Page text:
Limit                                                                            $2

Terms                                                                          <space left blank>

Comments                                                                  Profit and loss writeoff

 

24 mo. pymt history: <all square boxes left blank>

 

 

Midland Funding LLC             Experian         Equifax                        Transunion

Acct name:                              Midland

Acct#                                       857xxxxxxxxx

Account Type:                        Open Account

Balance                                   $20

Past Due                                 20.00

Date opened                          2-1-2012

Account Status                       closed

Mo. pymt:                               <space left blank>

Pymt Status                            at least 120 days or more than 4 payments past due

High balance                          $7

Limit                                        <space left blank>

Terms                                      <space left blank>

Comments                              collection account

 

24 mo. pymt history:             Feb, 2012 thru Jan, 2013 shows "OK" (Ive never paid a dime!)

 

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Roadie,

 

My strategy is a little more complex.  I apprach it somewhat like you (throw the kitchen sink at them) and Nascar (solid requests if asked they dang sure better answer). 

 

I want them to think I'm a crackpot, drop their guard, and then pepper them with relevant question and demands that they will think I either got lucky by asking or will think they don't have to answer properly because of my overall crackpot format.   I'm in Arkansas where I also have unlimited discovery so I can go numerous rounds and I can fill the requests with more crackpot questions while continuing to pepper relevant requests around them only asking the same releveant requests a slightly different way.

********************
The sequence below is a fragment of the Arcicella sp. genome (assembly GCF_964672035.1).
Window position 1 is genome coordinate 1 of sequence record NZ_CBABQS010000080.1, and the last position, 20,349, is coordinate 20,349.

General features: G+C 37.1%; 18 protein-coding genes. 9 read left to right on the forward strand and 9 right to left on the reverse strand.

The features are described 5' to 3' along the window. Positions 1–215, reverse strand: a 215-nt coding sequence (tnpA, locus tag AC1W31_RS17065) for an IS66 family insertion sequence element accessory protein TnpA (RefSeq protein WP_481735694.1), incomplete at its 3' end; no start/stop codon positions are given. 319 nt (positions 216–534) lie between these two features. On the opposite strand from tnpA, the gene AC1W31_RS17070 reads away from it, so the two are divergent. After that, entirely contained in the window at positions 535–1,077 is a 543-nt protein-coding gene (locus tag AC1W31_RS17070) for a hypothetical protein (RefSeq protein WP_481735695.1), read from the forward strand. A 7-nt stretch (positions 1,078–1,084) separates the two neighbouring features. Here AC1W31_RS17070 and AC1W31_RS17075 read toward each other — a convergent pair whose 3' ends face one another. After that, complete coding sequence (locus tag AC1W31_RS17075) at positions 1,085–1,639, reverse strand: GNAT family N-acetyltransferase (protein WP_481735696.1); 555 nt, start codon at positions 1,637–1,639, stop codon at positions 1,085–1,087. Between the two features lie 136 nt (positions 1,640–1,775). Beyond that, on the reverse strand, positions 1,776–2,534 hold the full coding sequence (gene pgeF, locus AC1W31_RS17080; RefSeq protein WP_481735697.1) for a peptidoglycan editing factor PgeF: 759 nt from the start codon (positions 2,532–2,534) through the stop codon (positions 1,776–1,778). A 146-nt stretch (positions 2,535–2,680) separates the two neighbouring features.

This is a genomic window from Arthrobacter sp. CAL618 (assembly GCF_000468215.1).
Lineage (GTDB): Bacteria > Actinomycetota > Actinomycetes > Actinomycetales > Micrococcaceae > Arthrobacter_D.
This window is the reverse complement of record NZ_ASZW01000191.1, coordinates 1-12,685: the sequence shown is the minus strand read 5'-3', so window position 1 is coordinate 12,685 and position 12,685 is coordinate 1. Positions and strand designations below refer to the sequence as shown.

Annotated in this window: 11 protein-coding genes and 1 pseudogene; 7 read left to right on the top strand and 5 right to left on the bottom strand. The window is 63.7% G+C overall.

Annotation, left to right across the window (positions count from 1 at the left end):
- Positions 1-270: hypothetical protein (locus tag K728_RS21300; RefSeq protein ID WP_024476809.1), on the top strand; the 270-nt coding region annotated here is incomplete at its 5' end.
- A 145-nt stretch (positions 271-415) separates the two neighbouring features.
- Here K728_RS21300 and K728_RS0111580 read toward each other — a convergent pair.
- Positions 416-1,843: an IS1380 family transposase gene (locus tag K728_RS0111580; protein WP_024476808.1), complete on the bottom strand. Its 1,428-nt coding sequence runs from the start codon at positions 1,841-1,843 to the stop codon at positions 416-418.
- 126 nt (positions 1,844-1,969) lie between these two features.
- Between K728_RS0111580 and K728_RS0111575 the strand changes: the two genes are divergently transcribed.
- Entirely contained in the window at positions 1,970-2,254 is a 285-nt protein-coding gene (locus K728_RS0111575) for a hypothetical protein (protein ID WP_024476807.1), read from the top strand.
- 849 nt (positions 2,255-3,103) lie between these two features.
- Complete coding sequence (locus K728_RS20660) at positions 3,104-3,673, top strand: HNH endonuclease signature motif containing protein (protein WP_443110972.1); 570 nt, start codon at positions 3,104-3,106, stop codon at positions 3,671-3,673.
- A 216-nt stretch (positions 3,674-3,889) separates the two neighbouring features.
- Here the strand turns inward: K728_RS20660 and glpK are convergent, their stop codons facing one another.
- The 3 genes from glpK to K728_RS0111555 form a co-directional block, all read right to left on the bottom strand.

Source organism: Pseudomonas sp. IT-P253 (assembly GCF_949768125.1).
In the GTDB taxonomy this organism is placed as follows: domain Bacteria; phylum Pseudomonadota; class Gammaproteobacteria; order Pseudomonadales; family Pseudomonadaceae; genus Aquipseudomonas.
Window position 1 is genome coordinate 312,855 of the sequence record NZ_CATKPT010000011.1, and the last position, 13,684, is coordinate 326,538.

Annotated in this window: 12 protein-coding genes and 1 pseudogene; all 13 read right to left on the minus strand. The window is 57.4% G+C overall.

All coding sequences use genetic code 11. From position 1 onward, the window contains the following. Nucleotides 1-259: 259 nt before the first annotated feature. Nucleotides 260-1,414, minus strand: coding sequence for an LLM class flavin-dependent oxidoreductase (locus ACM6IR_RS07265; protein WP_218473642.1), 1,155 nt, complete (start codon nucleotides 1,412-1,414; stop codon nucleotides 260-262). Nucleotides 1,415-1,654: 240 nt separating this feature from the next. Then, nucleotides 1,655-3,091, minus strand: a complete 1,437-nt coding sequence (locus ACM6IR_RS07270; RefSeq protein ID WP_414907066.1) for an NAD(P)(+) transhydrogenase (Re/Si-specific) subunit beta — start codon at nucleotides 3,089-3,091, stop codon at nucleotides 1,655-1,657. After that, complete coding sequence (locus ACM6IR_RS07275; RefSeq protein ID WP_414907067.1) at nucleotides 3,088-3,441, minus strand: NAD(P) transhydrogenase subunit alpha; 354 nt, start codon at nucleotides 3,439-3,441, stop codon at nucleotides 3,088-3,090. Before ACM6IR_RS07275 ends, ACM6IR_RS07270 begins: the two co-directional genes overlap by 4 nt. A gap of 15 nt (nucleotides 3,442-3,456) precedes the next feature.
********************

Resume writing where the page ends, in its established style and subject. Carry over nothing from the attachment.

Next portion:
I do this for a very specific reason.  I want them to contridict themselves or I want them to paint themselves more and more into a corner.   Let's use the example of standing.   I might ask them to produce a laundry list of ovrly broad things that will lead to standing, knowing they will object.  Then a few requests later really home in on a specific request that is dead on and relevant.  What I'm hoping here for is the same overly broad objection (which now it's not in this request) or the royal flush irrelevant.   If I can get them to argue something is irrlevant and it's not, I have them.  

 

So let's assume they argue a bill of sale is irrelevant (how dumb, but they do it all the time).   Then I'll do another round of discovery around the bill of sale.  Let's say ten requests.  I'll make some crack pot requests and then I'll ask specifically for the bill of sale again only a different way and hope to get them telling me they have it or will provide it, but they have already said it was too much trouble to get, or again argue it's irrelevant.   If they argue irrelevatn again and I've asked it another way then more ammo, now I have them telling me two different ways the bill of sale is irrelevant. 

 

I'm now laying the groundwork to win at trial or file a hell of a motoin to preclude and/or winning on summary judgement.   It's a slow drawn out strategy that works for me and works 100% of the time.   I go right to the harrasment line and don't cross it.  I embrace the I'm just a poor dumb pro-se stumbling through the system your honor so cut me some slack and then I take whatever the judge will give me and run with it until the judge reigns me in.